Can you imagine having to go next door, as Dorothy Mansfield, age 94, describes in this video, simply to make a phone call? Dorothy explains, “This goes back a long time, when there were no dial phones and where people didn’t have phones in their houses… we used to go next door to use the phone.”


People didn’t have phones in their homes? Had to go next door? To use a phone?


Wowsa! The world has really changed and technology is leading the way.  According to a recent Dscout study in NetworkWorld, phone users touch their phone an average of 2,600 times per day! Our phone is so much more than a device to verbally communicate with someone – we text, email, take pictures, listen to music, set appointments, check our daily steps, order dinner, pay for coffee, buy shoes and so much more.

More than 75% of those 50+ years old use a smartphone according to a 2017 Pew Research Center report. And 95% of all Americans have a cellphone. Obviously, Seniors and Boomers see the benefits of using technology.

But change is difficult. Perhaps you’ve been in a workplace or even in your family when something new was introduced and everything changed. It is tough. And many times it takes time. “Individuals tend to move back and forth through the stages, re-cycling through them until the change becomes fully established,” states James Prochaska, Ph.D. in The Transtheoretical Model of Behavior Change.

In addition to change being challenging, technology change comes at a very fast pace. Moore’s Law is the theory that the number of transistors in a dense integrated circuit doubles approximately every two years producing computers, phones and other devices that are smaller, faster and smarter. Moore’s Law is a bit techie for most of us, but it means changing technology is coming at us faster than ever before. Today’s smartphones have the power of yesterday’s supercomputers. All of this technology leads to social change, productivity increases and economic growth.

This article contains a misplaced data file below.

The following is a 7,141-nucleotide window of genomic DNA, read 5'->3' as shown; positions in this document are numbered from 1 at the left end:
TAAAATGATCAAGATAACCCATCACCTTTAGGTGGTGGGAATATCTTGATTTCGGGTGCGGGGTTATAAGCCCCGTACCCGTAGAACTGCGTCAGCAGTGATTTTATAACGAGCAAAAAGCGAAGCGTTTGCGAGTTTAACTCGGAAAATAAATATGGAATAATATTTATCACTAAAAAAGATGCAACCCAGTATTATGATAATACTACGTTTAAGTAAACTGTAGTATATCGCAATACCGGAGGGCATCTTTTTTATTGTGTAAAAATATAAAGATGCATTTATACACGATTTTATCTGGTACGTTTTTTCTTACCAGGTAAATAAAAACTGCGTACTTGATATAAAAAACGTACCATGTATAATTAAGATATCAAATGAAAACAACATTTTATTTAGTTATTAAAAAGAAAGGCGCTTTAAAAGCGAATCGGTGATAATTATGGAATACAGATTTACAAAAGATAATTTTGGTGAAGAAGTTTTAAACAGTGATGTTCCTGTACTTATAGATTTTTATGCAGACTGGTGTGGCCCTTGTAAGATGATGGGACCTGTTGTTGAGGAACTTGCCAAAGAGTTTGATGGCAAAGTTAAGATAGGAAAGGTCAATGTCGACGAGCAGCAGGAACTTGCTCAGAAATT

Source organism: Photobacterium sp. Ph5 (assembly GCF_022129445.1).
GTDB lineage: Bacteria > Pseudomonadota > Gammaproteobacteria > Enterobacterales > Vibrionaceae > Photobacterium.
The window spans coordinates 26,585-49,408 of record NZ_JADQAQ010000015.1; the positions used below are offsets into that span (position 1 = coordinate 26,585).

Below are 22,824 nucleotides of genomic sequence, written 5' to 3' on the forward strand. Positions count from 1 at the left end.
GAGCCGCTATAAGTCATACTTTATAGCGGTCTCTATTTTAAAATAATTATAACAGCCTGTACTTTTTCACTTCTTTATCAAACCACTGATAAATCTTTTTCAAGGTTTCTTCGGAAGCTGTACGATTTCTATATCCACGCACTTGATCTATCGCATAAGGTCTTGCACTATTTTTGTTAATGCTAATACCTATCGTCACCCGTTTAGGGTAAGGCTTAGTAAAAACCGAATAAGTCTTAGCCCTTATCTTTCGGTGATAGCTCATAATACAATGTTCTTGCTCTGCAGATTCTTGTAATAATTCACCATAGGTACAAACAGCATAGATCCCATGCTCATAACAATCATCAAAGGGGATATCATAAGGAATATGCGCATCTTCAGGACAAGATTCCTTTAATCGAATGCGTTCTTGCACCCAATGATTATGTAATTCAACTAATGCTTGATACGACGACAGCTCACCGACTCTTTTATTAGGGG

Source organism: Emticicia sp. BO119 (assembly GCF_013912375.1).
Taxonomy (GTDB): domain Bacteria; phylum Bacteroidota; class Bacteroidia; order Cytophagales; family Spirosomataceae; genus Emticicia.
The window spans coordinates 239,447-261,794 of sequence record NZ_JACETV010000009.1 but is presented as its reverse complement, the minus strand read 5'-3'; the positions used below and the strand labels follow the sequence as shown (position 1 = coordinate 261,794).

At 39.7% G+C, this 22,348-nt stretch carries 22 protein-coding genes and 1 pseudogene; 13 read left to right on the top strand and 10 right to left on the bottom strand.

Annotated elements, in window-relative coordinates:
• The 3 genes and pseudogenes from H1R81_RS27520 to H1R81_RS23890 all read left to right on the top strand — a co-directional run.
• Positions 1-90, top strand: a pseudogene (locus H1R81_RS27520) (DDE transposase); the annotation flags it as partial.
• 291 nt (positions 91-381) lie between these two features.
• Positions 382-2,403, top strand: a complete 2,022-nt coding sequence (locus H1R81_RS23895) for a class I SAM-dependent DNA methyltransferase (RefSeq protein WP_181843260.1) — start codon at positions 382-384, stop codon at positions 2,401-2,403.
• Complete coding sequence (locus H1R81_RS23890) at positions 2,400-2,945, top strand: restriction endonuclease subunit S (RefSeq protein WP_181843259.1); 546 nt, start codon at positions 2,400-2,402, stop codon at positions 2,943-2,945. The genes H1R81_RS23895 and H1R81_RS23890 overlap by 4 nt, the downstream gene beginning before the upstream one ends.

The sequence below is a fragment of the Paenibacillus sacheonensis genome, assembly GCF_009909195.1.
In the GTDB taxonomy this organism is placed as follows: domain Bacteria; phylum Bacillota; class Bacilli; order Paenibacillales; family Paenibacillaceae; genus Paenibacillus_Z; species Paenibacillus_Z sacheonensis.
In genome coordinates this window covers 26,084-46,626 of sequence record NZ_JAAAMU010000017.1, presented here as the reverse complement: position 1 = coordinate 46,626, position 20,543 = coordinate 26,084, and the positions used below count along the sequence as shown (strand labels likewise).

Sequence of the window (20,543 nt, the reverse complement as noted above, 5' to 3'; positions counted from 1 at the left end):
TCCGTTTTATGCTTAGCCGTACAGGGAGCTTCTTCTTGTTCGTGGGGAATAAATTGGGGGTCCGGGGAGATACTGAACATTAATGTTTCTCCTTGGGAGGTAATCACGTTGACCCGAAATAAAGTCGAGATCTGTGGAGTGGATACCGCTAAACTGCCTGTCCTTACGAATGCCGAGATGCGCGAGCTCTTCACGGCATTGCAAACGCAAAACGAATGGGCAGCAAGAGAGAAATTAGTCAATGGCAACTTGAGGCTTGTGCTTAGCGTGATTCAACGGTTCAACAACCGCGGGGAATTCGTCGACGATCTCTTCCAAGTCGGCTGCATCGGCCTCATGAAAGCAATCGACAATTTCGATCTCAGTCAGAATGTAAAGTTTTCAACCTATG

Aarggg! How can we possibly stay current? Here are some helpful actions:


  1. Develop a “can do” attitude. You went from a princess landline to a handheld cell, so you CAN DO it.
  2. Get acquainted with new devices at office supply stores, or brand stores like Microsoft and Apple, or mega-retailers like Best Buy, Nebraska Furniture Mart or Walmart. Arrive when the staff isn’t too busy and ask lots of questions.
  3. Visit your local library, community college or college library. Most libraries have a “Technology Services” or “Adult Education” department and they are happy to help. Classes are usually offered, so take a class or set up one-on-one tutoring. On a personal note: I took a smart phone class at the library last summer. There were about 15 people in the class – it was hands-on, informal and everyone helped each other. We learned and had fun!
  4. Use free online resources. Do a web search for helpful how-to computer websites and classes. Good ones include The Senior’s Guide to Computers,,, and Search videos on YouTube by using the Search icon (looks like a magnifying glass) and type in what you want to learn, tap Search and various videos will appear. An example of what you might want to search is, “How to text a picture from my iPhone8?”
  5. Ask others – peer sharing over coffee is a great place to start. You may be surprised you know things your pals don’t, and they know things you are hoping to learn. Or ask your children or grandchildren, but be prepared for the long sigh and an eye-roll.


“Change your thoughts and you change your world.”  ~Norman Vincent Peale


Fantastic55 is committed to changing with the times. Our tech future includes talking to a personal assistant device to order groceries then having them delivered on the doorstep, self-driving cars, virtual and augmented reality (communicating with friends, doctors, etc.), drones for military, commercial and consumer use, artificial intelligence to replace repetitive tasks, house robots for home and people care, high-quality online education, advances in medicine and even smart pills that monitor when you swallow them (as the pill dissolves, it sends a signal and your medicine intake is tracked).

So stay close. We’re your “next door neighbor” and we’ll do our best to help. Let’s tackle technology together and have a fantastic55+ life. We CAN DO this!